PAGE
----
Just a whisper of your voice can tame the seas.  So who am I to try and take the lead.  Still I run ahead and think I’m strong enough.  When you’re the one who made me from the dust.”

These lyrics are from the song “King of the World” by Natalie Grant.   They are a reminder of what is all too familiar to us all.  We easily forget!  In the business of life’s circumstances, we often forget who is King over our circumstances.

My family has been in an adoption process for over four years.  We are nearing the end, but recently were told that the end would not come until after the first of the year.  How easily we forget that God is King over all things, even adoption processes.

A week ago, out of the blue, we received word that we must prepare to travel and meet our daughter.  The past several days have been a whirlwind of preparation and emotion.  This long journey is nearing the end.  There were days we (by we, I mean me) wondered if this day would ever come. There were moments that we (by we, I mean me) doubted.

Oh, how easily we forget that God is King of the world.  In the midst of chaos and uncertainty, the Psalmist reminds us to be still and know that He is God (Ps 46:10).  When all around us seemingly unravels, the Psalmist is not telling us to run or even panic.  In fact, he says, “Be still.”  The only thing we should do in those times is be still and know that God is King.

I have been reminded once again (not for the last time I am sure) that God is King of the world.  We travel this week to meet our daughter and then bring her home.  I am sure there will be challenges in this final process, but I pray we will remember that God is King of the world.  So, Doug, remember God has “always been the king of the world” and He always will be.

by Doug Williams

Steps to SENDing

I had the privilege to be in a church recently that has made a deliberate effort to become a sending church.  They take seriously the commandment we’ve been given to go and make disciples of all people.  It was so exciting to see the progress they were making toward that Biblical goal as they develop a sending culture within their church. They recognize that their church has a responsibility to send members out on mission trips (locally and globally), church planting efforts, disaster relief responses and local community ministry projects.  Living as “sent” people has brought intentionality to their “going” that God desires for His church.  They don’t just go on mission, but are sent on mission by their church.  steps-to-a-sending-culture

The culture of a church will greatly influence whether or not it becomes a sending church. Culture is the personality of the church. Culture, more that vision or strategy – is a powerful factor in the church. Therefore, it’s possible that the personality or culture of a church will need an adjustment in order for it to become a sending church.  Here are some steps toward development of a sending culture, that in turn, will produce a sending church.

  1. Preach sermons about missions – tell them of the church’s responsibility to send and our responsibility to go.
  2. Expect it. Share with leaders, members and visitors that everyone is commanded to go and we’ll help you to be obedient.
  3. Repent of your failure to send and go as the Bible commands, if you’ve not been doing so.
  4. Communicate impact – share and celebrate missionary achievements, spiritual decisions and answers to prayer.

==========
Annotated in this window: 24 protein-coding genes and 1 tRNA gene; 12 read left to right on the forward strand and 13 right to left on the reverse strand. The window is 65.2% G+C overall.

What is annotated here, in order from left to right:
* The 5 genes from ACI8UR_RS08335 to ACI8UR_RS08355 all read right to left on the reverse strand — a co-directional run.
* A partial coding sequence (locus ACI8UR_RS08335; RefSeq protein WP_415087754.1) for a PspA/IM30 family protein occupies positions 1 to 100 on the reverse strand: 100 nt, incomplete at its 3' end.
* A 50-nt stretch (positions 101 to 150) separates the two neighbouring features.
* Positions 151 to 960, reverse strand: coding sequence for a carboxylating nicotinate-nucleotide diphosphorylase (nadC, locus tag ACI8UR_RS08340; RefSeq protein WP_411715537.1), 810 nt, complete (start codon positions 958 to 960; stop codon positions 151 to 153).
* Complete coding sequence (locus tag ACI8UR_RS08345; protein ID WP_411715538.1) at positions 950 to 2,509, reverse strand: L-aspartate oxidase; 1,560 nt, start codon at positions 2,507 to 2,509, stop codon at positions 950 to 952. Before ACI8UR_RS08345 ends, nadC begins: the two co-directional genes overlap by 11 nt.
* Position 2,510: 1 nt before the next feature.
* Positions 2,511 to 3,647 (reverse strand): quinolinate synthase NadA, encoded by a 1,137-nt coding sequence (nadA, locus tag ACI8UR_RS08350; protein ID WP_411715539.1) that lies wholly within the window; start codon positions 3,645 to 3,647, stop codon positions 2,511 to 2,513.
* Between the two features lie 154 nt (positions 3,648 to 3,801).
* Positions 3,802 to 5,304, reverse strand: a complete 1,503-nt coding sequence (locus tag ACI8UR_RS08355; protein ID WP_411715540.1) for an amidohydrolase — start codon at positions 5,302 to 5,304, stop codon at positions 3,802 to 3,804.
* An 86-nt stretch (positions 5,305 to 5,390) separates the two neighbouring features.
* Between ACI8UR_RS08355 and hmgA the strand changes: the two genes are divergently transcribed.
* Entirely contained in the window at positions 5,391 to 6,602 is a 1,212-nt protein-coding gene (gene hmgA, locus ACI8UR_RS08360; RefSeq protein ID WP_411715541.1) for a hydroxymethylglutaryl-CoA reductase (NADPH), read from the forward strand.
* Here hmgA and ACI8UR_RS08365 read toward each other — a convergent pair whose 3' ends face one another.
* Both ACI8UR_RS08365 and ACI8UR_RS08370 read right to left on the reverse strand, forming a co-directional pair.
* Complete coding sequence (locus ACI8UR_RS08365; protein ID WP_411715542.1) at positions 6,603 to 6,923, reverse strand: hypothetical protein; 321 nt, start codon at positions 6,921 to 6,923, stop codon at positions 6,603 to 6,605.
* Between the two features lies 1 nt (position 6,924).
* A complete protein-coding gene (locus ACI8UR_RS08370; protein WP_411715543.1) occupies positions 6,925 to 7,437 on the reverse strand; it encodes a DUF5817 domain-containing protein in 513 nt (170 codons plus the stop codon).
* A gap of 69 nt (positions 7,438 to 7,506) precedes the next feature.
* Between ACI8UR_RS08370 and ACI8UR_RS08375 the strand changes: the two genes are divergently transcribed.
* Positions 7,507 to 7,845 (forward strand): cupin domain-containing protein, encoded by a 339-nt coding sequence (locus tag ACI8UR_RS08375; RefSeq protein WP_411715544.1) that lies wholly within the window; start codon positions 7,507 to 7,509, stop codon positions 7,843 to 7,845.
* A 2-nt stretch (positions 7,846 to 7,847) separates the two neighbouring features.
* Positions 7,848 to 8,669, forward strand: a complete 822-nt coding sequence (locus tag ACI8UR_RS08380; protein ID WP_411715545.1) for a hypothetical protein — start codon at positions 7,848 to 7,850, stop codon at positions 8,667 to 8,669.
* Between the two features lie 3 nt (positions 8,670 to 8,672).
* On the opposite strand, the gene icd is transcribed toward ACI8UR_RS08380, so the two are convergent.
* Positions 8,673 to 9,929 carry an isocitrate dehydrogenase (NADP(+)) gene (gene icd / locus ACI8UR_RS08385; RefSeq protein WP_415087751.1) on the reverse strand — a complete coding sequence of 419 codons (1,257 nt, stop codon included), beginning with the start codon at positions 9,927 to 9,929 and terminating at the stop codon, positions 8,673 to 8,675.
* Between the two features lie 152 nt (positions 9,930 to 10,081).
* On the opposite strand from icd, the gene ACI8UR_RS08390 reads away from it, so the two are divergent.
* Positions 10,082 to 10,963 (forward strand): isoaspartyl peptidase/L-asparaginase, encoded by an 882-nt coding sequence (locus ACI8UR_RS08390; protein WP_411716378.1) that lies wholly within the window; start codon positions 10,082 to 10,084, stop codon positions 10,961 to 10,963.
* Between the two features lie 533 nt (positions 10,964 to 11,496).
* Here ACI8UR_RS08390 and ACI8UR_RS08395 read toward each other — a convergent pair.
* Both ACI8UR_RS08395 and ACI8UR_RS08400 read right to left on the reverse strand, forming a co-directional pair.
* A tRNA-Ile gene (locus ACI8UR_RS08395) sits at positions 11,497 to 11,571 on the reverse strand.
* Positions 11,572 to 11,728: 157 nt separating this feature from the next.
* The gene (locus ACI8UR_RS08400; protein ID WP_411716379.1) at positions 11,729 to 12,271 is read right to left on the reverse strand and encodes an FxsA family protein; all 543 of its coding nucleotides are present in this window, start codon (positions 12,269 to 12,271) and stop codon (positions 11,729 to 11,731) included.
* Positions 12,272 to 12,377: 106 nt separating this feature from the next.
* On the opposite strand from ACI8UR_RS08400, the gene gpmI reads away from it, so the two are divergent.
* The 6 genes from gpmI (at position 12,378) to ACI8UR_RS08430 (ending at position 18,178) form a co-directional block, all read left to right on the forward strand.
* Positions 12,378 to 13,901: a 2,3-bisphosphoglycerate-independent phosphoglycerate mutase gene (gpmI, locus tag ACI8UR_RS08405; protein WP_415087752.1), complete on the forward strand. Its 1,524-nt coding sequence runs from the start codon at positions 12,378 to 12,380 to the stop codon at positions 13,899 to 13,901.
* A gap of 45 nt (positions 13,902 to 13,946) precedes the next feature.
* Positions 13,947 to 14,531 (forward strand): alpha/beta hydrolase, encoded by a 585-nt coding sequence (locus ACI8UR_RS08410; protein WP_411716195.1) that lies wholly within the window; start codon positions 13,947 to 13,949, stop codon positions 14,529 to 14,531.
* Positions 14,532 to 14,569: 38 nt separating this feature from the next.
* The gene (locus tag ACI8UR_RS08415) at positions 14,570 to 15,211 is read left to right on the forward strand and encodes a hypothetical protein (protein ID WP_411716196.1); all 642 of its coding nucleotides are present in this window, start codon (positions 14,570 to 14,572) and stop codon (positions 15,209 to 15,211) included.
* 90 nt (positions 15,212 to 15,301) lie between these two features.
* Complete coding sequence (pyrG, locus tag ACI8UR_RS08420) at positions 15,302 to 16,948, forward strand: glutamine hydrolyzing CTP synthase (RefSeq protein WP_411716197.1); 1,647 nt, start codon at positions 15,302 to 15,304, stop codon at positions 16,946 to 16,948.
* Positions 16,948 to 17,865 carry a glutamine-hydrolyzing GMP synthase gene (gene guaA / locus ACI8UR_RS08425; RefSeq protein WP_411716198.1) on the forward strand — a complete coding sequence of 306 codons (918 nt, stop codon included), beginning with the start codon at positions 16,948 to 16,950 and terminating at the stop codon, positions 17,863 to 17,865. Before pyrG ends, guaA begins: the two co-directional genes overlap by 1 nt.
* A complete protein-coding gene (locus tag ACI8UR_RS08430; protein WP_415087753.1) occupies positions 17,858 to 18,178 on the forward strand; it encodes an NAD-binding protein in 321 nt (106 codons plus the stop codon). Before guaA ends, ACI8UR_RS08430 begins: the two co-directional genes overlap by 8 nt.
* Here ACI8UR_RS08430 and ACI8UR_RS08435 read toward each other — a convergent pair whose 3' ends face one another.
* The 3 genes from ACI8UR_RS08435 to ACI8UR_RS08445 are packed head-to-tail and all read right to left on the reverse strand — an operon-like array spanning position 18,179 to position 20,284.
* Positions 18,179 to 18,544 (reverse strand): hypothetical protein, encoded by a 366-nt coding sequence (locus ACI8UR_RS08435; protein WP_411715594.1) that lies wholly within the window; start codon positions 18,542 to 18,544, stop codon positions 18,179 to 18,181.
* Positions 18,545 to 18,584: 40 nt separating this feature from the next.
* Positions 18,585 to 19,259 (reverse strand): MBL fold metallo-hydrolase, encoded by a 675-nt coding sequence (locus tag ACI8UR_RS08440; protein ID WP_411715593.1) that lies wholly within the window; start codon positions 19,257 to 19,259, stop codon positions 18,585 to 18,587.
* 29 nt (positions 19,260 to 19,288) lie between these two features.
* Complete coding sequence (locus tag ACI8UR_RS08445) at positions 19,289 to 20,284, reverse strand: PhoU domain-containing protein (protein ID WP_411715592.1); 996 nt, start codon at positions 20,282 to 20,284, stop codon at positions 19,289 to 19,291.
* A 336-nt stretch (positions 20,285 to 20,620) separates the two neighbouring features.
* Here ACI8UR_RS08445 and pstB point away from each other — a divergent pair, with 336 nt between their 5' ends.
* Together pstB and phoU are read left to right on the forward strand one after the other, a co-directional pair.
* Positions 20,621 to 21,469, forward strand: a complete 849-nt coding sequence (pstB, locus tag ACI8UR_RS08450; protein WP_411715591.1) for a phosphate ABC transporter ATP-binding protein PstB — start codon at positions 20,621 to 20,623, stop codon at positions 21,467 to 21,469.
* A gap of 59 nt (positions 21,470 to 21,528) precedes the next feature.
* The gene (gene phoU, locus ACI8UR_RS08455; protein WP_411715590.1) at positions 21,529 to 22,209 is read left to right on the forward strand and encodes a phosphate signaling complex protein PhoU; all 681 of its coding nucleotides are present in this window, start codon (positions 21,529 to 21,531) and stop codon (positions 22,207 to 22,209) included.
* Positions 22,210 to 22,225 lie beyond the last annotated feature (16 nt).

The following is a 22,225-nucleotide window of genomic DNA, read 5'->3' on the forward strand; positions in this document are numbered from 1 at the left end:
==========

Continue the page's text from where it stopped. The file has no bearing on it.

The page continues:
5. Skype with a missionary, or invite them to come and speak during the service.
  6. Pray for missionaries and ministry needs – share specific needs.
  7. Offer many different kinds of opportunities for people to use their gifts, talents and skills in missions and ministry (mission trips, local projects, long term service, etc).
  8. Give scholarships to financially enable people to go.
  9. Provide missions education opportunities for children and adults – small groups, Sunday School, online, etc.
  10. Plan and implement a missions fair to introduce members to missionaries and missions opportunities.
  11. Encourage giving to missions and share how the offerings are used.
  12. Commission individuals and groups going out on mission.
  13. Adopt a missionary – develop relationship, provide support, give updates on their work, invite them to come, partner with them in the work, send teams.

For I Wasn’t Hungry…

Several years ago, I came home from work complaining about how hungry I was.  My wife was fixing dinner and the girls were working on homework at the kitchen table.  They asked if I had eaten lunch today. To which I replied, yes, but I haven’t had anything since lunch. They laughed at my foolish reply because no one else had eaten since lunch either.  I was embarrassed by my response because it had only been hours since I’d eaten, but I acted as if I were starving.  Truth is, I’ve never been starving, but there are those for whom starvation is a reality.

hunger-child-groceriesAlmost 800 million people around the world live with constant hunger, and 1 in 6 people in the US are food insecure, meaning, they don’t know where their next meal is coming from. The tragedy of hunger is very real for many of our churches and their communities. We all wish hunger would go away, but it isn’t going anywhere and the church has a clear command in scripture to feed the hungry (1 John 3:17-18 & James 2:5-17).

The Southern Baptist Convention’s Global Hunger Relief is a very effective funding system, put in place to assist ministries and churches in feeding the hungry.  80% of the hunger relief funds are used internationally while 20% are distributed within North America. 100% of every dollar given to Global Hunger Relief goes directly for the purchase of food.  None of it is used for promotion, administration, transportation, or operation costs.

The Global Hunger Relief offering has helped rescue starving children in West Africa, provided food for forcibly displaced refugees and given hope through backpacks filled with food to children in Appalachia.  SBC hunger relief ministries provide food to the hungry and offer the Bread of Life to them as well. There were over 21,000 professions of faith as a result of hunger ministries throughout the world. That includes 142 decisions for Christ last year in Kentucky as a direct result of hunger relief ministries.